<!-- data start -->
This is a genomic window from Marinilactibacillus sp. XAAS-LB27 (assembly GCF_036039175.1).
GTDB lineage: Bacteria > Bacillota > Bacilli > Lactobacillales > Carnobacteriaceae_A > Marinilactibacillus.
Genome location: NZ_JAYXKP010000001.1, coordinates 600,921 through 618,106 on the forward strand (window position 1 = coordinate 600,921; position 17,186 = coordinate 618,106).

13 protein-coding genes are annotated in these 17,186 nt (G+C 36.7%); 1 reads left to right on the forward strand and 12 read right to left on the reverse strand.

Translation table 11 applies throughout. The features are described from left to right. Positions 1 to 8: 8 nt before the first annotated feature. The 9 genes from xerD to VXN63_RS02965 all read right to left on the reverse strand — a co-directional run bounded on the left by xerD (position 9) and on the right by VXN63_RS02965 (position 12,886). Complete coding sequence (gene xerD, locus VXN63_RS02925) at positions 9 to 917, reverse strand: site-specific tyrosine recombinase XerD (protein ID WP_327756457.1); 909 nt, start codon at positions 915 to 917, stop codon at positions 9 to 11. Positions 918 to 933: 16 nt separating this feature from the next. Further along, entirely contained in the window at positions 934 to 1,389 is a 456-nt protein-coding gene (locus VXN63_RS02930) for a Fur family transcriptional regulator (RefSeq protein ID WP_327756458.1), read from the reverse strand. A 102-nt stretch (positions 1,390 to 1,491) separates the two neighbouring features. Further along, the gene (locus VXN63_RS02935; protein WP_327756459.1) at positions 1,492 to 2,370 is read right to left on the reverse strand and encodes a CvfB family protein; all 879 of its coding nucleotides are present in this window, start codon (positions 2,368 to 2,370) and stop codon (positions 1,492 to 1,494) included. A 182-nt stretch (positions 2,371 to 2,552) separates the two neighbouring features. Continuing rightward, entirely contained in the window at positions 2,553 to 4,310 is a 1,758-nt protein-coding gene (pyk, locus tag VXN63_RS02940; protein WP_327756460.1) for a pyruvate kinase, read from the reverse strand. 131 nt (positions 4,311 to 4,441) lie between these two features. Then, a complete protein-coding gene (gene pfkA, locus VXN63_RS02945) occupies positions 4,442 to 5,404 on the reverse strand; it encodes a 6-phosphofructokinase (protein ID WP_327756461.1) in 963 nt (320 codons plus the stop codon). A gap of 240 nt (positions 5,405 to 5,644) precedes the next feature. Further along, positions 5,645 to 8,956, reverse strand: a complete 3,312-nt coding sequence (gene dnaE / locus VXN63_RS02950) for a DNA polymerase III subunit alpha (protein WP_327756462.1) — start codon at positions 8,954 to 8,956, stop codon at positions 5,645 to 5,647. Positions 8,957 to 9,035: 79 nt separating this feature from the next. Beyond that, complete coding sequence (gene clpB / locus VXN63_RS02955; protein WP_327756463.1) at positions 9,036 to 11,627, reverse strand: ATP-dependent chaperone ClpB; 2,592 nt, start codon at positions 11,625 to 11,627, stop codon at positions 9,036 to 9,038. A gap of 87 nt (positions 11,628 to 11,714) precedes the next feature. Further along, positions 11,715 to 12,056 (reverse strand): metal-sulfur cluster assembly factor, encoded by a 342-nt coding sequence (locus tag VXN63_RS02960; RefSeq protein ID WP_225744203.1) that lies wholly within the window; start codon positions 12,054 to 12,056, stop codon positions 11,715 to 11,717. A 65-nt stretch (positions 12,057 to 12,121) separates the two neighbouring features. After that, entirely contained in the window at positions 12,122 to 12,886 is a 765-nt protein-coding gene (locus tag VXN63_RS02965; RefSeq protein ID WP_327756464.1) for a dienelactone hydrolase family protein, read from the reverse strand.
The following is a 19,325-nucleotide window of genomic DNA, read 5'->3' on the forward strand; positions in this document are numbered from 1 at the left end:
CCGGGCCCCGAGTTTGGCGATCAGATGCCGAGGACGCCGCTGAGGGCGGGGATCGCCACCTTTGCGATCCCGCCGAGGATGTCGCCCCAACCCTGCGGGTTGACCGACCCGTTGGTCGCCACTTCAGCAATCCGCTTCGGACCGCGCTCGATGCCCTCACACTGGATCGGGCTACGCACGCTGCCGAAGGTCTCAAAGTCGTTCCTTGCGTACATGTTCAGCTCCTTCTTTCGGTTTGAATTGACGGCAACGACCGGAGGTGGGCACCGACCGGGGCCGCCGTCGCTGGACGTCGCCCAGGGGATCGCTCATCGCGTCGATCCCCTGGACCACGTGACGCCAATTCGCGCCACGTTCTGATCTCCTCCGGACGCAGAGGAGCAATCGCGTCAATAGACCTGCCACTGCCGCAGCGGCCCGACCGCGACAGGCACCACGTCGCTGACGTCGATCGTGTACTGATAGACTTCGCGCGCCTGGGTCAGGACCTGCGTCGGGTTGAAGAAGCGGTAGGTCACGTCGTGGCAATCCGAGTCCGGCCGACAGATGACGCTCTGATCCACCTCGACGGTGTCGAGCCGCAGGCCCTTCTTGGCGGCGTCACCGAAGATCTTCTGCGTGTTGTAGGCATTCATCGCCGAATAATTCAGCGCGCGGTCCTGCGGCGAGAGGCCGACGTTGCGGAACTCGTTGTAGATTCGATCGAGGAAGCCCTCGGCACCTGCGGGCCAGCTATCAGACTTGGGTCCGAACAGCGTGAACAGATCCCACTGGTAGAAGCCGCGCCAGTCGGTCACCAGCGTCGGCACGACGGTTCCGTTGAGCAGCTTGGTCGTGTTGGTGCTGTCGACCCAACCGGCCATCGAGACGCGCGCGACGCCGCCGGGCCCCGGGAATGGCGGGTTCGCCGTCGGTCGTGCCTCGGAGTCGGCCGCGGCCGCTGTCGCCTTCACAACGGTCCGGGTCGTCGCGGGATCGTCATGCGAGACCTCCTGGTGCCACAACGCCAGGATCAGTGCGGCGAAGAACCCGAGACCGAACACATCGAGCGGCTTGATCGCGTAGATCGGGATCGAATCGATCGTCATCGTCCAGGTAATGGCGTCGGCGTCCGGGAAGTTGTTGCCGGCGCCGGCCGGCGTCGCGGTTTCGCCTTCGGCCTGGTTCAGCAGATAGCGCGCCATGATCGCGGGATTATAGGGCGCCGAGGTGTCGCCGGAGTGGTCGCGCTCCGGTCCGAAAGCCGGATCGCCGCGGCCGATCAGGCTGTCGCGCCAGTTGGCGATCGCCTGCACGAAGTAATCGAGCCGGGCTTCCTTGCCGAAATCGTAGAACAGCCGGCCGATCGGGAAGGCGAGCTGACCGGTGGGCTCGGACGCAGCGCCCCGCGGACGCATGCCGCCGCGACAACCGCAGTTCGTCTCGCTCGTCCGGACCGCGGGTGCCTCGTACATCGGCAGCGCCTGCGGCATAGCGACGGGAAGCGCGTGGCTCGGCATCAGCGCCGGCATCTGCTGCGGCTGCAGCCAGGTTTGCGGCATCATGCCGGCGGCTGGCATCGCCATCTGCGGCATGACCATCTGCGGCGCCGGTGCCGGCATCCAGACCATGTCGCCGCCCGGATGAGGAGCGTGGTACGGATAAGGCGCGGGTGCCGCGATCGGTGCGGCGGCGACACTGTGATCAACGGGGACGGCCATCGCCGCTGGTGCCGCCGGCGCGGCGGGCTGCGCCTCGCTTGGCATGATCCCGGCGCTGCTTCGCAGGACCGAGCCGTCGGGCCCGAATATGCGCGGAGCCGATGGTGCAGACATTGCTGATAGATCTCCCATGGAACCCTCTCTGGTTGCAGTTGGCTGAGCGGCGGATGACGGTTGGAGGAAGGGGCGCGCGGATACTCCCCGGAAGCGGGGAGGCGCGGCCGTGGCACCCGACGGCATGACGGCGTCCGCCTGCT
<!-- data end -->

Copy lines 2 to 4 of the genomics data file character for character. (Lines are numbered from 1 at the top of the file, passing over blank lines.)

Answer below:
GTDB lineage: Bacteria > Bacillota > Bacilli > Lactobacillales > Carnobacteriaceae_A > Marinilactibacillus.
Genome location: NZ_JAYXKP010000001.1, coordinates 600,921 through 618,106 on the forward strand (window position 1 = coordinate 600,921; position 17,186 = coordinate 618,106).

13 protein-coding genes are annotated in these 17,186 nt (G+C 36.7%); 1 reads left to right on the forward strand and 12 read right to left on the reverse strand.